Wari artist(s)

Not on view

This small turquoise figurine represents a standing male warrior with a large head—in scale, over half the size of the entire figure—with carefully carved features. The figure wears circular ear ornaments and a headdress with a raised circular element on the proper left side. The headdress is fastened under the chin and extends down the back. The feet and proper left hand are only minimally indicated. Two prominent carved circular voids may have once held attachments or inlays: one, at the location of the proper right arm, was likely for the insertion of a war club or shield, now missing; the other, above the forehead, may have held an inlay, also now missing. The figure wears a triangular-shaped loincloth, indicated by linear incisions.

Small votive turquoise figurines are among the best-known sculptures to have survived from the Wari Empire, a polity that thrived in the Central Andes centuries before the rise of the Inca Empire. Three large groups of such figurines have been found at the Wari site of Pikillacta, near Cuzco, Peru, likely deposited as offerings along with Spondylus shell valves and other items. Such offerings reveal aspects of Wari imperial ritual practice and statecraft. The Pikillacta figurines, found in circular, stone-covered pits, or, in one case, buried near the threshold of the site’s main entrance, average 3-4 cm in height (for a similar example of this type see accession number 1979.206.926).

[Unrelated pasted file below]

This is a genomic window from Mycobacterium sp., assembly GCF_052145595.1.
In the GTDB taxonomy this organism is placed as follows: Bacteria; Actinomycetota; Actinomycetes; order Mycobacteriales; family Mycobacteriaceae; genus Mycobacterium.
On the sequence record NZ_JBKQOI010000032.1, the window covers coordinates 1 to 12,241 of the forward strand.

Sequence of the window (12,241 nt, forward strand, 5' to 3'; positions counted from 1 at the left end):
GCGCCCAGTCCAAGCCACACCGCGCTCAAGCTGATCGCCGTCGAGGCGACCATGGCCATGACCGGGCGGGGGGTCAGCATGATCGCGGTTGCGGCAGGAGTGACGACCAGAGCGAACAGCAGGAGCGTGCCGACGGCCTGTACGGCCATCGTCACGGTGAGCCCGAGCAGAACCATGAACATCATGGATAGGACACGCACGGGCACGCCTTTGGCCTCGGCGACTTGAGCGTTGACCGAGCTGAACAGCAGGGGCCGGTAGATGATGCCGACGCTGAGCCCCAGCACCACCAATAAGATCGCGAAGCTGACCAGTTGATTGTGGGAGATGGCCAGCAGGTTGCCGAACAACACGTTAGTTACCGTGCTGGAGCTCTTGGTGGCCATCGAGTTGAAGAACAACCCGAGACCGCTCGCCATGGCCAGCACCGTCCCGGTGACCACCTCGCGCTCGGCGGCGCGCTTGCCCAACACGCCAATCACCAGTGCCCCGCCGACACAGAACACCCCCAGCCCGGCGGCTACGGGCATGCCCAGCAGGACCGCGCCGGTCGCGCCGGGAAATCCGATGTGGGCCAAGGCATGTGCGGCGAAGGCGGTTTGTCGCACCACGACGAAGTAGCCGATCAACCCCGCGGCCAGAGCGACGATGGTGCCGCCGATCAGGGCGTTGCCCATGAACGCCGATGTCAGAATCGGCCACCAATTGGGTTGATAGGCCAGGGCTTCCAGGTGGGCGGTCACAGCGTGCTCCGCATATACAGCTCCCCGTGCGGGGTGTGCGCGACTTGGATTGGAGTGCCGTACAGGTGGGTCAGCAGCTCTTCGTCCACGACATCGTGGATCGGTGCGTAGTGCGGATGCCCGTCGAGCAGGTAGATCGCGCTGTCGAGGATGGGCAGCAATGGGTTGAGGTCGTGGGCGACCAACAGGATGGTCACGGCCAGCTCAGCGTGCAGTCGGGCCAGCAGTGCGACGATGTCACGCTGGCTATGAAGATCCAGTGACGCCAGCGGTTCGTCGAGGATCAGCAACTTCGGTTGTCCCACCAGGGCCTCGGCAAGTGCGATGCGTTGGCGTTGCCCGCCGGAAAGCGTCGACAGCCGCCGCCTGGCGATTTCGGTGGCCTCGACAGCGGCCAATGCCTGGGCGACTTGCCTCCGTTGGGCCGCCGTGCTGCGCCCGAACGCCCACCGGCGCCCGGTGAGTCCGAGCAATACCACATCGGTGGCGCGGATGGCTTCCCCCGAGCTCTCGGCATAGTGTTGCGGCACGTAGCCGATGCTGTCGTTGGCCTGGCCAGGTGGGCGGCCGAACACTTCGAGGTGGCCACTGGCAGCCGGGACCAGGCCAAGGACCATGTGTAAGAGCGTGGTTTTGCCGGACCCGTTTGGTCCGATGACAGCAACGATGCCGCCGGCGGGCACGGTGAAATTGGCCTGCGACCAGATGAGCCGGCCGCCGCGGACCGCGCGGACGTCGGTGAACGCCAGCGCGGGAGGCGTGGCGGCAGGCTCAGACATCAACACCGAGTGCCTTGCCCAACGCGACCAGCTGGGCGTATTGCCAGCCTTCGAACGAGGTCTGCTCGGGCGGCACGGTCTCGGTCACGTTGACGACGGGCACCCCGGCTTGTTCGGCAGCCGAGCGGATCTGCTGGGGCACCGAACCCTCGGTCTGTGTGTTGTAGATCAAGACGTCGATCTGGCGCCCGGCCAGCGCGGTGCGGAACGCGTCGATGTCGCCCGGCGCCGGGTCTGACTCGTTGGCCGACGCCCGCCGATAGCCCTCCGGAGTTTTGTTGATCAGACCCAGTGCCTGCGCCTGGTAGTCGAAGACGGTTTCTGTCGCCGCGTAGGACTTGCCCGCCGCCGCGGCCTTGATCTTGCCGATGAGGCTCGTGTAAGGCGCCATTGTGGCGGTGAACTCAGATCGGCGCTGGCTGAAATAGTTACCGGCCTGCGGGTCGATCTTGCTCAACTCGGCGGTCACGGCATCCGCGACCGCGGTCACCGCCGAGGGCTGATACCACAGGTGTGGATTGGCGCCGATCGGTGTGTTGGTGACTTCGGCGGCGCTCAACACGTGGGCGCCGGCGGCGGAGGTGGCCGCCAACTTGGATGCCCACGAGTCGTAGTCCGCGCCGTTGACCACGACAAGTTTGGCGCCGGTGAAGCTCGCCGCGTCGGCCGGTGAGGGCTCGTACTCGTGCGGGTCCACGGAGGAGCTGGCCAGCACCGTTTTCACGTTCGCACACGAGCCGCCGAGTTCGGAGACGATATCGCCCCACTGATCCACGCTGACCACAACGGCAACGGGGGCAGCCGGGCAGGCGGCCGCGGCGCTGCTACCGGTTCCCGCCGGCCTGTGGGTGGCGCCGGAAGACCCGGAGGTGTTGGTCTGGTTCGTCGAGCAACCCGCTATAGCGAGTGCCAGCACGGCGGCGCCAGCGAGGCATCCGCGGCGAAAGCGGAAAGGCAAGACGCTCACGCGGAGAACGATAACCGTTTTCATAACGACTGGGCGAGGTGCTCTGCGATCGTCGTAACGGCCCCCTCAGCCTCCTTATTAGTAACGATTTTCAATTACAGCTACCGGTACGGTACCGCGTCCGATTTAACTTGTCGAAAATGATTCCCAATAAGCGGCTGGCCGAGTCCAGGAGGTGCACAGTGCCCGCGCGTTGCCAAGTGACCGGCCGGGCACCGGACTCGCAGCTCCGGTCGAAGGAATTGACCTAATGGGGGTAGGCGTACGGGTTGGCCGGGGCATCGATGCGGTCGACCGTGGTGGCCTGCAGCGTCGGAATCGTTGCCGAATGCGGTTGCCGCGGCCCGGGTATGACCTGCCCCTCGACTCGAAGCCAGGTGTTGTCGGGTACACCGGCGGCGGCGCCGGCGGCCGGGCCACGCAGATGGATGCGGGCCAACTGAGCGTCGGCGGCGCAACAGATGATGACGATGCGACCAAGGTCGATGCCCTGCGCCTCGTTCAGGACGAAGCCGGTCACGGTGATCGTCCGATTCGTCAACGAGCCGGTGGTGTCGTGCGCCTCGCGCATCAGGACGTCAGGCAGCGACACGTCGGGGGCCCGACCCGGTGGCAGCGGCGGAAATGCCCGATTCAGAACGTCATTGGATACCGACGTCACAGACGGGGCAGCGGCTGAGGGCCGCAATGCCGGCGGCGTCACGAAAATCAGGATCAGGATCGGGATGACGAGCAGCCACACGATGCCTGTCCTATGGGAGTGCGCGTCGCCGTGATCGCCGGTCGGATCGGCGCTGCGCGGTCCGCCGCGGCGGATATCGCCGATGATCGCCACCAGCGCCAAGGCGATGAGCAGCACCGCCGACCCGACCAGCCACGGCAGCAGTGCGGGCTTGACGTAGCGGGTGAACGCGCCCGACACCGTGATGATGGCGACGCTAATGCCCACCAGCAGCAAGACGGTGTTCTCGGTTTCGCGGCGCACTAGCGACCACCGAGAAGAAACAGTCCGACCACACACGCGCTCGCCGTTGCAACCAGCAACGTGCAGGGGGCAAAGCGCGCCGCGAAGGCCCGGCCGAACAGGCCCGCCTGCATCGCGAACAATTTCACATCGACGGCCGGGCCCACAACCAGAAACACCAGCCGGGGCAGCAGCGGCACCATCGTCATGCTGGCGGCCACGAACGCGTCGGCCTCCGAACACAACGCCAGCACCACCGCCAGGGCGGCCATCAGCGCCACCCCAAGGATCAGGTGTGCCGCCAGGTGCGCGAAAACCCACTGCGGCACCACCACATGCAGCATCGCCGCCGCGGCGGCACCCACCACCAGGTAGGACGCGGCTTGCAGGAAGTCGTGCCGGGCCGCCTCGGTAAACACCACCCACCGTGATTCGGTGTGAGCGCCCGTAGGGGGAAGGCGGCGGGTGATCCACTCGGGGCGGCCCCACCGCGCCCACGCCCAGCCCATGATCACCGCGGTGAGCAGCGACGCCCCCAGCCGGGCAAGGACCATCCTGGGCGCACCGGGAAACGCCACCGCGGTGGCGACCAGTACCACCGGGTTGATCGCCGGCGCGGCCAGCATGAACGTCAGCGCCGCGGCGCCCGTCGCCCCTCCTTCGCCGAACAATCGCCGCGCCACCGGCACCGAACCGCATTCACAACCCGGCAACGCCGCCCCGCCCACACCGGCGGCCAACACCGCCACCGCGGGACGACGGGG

This figurine, however, is distinct from those found at Pikillacta. Reportedly found at the capital of Wari itself, it is both slightly larger than the Pikillacta examples, and distinctive in dress and in the presence of the two circular voids, one of which surely once held a war club or shield, perhaps made of a different material. The other striking feature of this figurine, unlike the Pikillacta examples, which seem to represent Wari dignitaries, is that it is dressed in the style of the coastal neighbors of the Wari, the Moche. The headdress type, in particular, is often shown in depictions of Moche warriors.

Joanne Pillsbury, Andrall E. Pearson Curator, Arts of the Ancient Americas, 2020

Further Reading
Arriola Tuni, Carlos A., and Louis D. Tesar. "The Pikillacta 2004 Eastern Gate Offering Pit," Ñawpa Pacha 31, no. 1 (2011): 1-44

Bergh, Susan E. 2012. "Figurines." In Susan E. Bergh, Luis Guillermo Lumbreras, and Luis Jaime Castillo Butters et al., Wari: Lords of the Ancient Andes, pp. 232-241. New York: Thames & Hudson, 2012

Cook, Anita G. "The Stone Ancestors: Idioms of Imperial Attire and Rank among Huari Figurines." Latin American Antiquity 3, no. 4 (1992): 341-64.

Figurine, Wari artist(s), Turquoise, Wari

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